After his upwardly mobile side had held out for another victory in their impenetrable home fortress, Steve Bruce waxed not so much lyrically as historically about the stunning save with which Craig Gordon denied Zat Knight a 45th-minute equaliser.
"Jim Montgomery comes to mind," the Sunderland manager said. "It was a terrific save, as good as I've seen."
Ah, but it was not quite the full Monty. The goalkeeping trick that Montgomery performed for his home-town club in the 1973 FA Cup final against Leeds United – bringing Bob Stokoe dancing onto the Wembley turf to embrace him at the final whistle – was not one wondrous save, but two in swift succession. With Sunderland leading 1-0, courtesy of Ian Porterfield, "Monty" threw himself to his left to keep out a diving header from Trevor Cherry, then somehow picked himself up off the turf to parry a Peter Lorimer shot up onto the crossbar.
"And Cherry going in ... a great save ... and a goal ... no!" the near-breathless Brian Moore said in his ITV commentary. "My goodness, I thought Lorimer had got that one!" So did the prostrate Cherry. He banged his right fist down on the Wembley turf in frustration.
On Saturday a look of sheer disbelief was frozen on Knight's face after Gordon got his left arm to a prodded close-range shot from the Bolton central defender, deflecting the goal-bound effort up and over his cross-bar. It was a brilliant reflex stop from the Scottish goalkeeper. And, like Monty's celebrated double save of 37 years ago, it preserved a 1-0 lead that Sunderland managed to hold until the final whistle.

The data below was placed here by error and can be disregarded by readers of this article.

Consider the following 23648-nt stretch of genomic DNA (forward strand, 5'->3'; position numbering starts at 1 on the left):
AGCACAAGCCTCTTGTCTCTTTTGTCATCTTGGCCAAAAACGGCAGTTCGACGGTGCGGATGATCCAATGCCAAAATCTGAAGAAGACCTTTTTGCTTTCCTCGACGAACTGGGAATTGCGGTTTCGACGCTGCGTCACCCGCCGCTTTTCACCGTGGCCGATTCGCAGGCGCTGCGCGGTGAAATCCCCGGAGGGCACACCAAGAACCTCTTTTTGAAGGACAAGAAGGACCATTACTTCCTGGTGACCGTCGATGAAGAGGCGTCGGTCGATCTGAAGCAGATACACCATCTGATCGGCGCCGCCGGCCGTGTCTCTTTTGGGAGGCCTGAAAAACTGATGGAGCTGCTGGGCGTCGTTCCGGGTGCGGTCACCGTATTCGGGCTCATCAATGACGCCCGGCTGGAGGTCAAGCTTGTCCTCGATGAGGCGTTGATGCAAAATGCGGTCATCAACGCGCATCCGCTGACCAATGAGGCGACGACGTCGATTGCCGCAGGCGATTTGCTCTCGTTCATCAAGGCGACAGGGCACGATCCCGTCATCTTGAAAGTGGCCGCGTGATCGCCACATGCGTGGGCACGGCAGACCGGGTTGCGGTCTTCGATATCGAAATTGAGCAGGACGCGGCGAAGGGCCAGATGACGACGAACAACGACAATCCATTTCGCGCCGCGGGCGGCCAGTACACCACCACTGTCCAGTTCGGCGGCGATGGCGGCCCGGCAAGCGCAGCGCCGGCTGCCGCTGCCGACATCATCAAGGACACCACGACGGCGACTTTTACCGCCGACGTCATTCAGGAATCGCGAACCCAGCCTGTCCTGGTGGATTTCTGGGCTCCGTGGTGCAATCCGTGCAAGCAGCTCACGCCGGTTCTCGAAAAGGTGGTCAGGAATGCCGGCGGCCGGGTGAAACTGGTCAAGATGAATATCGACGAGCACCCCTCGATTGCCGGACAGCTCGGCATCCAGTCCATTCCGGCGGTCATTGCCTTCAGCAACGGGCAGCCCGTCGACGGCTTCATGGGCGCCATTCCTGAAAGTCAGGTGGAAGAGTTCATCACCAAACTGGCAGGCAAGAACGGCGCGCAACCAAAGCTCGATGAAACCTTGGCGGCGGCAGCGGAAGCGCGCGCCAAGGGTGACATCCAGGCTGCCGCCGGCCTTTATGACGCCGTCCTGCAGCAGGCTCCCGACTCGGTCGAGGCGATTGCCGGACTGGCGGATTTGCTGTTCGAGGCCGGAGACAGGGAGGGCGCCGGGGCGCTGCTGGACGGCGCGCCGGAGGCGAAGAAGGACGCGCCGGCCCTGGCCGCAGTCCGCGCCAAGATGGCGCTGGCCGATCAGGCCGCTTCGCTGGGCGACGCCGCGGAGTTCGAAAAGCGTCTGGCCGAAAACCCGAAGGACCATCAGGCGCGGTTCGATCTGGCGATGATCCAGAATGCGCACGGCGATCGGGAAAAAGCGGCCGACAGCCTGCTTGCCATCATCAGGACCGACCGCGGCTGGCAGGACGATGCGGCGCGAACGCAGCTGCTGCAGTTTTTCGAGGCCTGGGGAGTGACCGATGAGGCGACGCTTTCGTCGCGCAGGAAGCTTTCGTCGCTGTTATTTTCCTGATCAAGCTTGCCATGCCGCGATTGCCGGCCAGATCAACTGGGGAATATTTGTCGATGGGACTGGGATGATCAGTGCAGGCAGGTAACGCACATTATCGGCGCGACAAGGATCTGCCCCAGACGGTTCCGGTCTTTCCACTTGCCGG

Thus, the difference between two evenly-matched teams in a fiercely-fought contest proved to be the diving header that Danny Welbeck directed past Jussi Jaaskelainen in the 32nd minute. The three points put Sunderland into sixth spot in the Premier League table, in place of Bolton. They go into Christmas level on points with Spurs, and with talk of the possibility of continental nights returning to Wearside.
There have been just the two of them to date: Cup Winners' Cup ties against Vasas Budapest and Sporting Lisbon at a rocking Roker Park in the autumn of 1973, on the back of the Wembley heroics performed by Montgomery, Porterfield and co.
Not that you will catch Bruce contemplating the prospect of European qualification. "The only time I got a bollocking off Dave Whelan was when I said, 'Can you imagine Wigan in Europe?'" he recalled on Saturday, smiling at the memory. "I said, 'We'll go on easyJet and we'll take the supporters with us on the same plane.' He didn't like it at all.
"So I'll dampen down expectation about Europe. My aim has not changed. I just want to make us an established Premier League team. We're gathering momentum very nicely but we've got to keep our feet on the floor. You always know that round the corner there's going to be a tough time."
Bruce's side have been gathering momentum since their extremely embarrassing 5-1 kick up the backside at neighbours Newcastle on 31 October: with four wins, three draws and one defeat.
Just round the corner for them, however, happens to be a Boxing Day date at Old Trafford – for which the in-form Welbeck will be unavailable because he happens to be on loan from Manchester United.
The 20-year-old striker has bagged five goals in six matches now, red-hot form that seems likely to ensure he returns to the Red Devils after his season-long loan. "You never know," Bruce mused. "Fergie has got a birthday coming up shortly. He might get generous in his old age.
"I somehow doubt it, though."
Scorer: Welbeck 32. Subs: Sunderland Al-Muhammadi (Mensah, 21), Zenden (Gyan, 73). Bolton Klasnic (Petrov, 63), Cohen (Muamba, 83), Moreno (Taylor, 83).
Booked: Sunderland Cattermole. Bolton Cahill, Muamba, Holden.
Man of the match Welbeck.
Referee C Foy (Merseyside)